Charlie Chaplin's Little Tramp was, and still is, beloved by many around the world. His universal appeal goes beyond the humorous situations and slapstick antics that occur. The character inspires through his frequent exhibition of heart and spirit. He's obviously down on his luck, regularly seen in shabby clothes and lacking a family or home, yet rather than be mean and resentful about his position in life, each day offers an opportunity to be better off than yesterday. With this attitude, it's understandable why the character, identified in the credits as The Lone Prospector, headed off with thousands of others at the close of the 19th century to the Yukon Territory with dreams up striking it rich during "The Gold Rush.
First released in 1925, The Gold Rush finds the Tramp pitted against nature, both the elements of the Yukon and a selfish few that populate it. During a storm, he finds shelter in the cabin of Black Larsen (Tom Murray), a wanted fugitive. Larsen threatens to kick him out into but another prospector, Big Jim McKay (Mack Swain), arrives at the cabin and tells Larsen they are both staying. Larsen heads out for food and discovers Jim's claim and takes it over. The Tramp and Jim are so hungry their desperation leads to an iconic scene where they boil and eat one of the Tramp's shoes.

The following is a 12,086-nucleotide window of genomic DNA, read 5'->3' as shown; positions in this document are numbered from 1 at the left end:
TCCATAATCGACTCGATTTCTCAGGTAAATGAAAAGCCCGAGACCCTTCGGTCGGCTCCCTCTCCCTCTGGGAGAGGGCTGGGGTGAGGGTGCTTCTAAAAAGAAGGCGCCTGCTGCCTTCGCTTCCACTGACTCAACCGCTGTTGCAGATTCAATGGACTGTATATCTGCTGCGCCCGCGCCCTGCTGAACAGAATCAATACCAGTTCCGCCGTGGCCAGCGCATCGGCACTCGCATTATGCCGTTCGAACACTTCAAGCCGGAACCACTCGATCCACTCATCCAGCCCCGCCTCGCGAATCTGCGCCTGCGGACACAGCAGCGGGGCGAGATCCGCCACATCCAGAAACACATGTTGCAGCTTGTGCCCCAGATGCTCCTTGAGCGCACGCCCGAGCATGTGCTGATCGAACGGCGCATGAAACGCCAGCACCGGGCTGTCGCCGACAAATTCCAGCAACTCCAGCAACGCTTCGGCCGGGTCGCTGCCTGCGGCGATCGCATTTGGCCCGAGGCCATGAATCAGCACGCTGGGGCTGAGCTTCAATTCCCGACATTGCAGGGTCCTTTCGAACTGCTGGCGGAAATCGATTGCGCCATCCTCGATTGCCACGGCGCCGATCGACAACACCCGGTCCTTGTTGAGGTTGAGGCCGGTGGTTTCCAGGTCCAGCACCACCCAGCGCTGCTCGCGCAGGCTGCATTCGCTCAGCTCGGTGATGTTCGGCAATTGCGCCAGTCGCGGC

When they part company after the storm has died, Jim returns to his claim. Black hits him so hard in the head he awakes with amnesia. The Tramp heads to town and is befriended by fellow prospector Hank Curtis (Henry Bergman), who allows him to stay in his cabin while he checks on his claim. He mistakenly assumes Georgia (Georgia Hale), a dance hall girl, is romantically interested when she dances with him to make Jack (Malcolm Waite) jealous. Later, he invites her and her friends over for New Year's Eve, which they accept with no intention of attending. While he waits, he falls asleep and dreams he is the most charming of hosts, entertaining them with another iconic scene as he uses a pair of rolls to dance for them.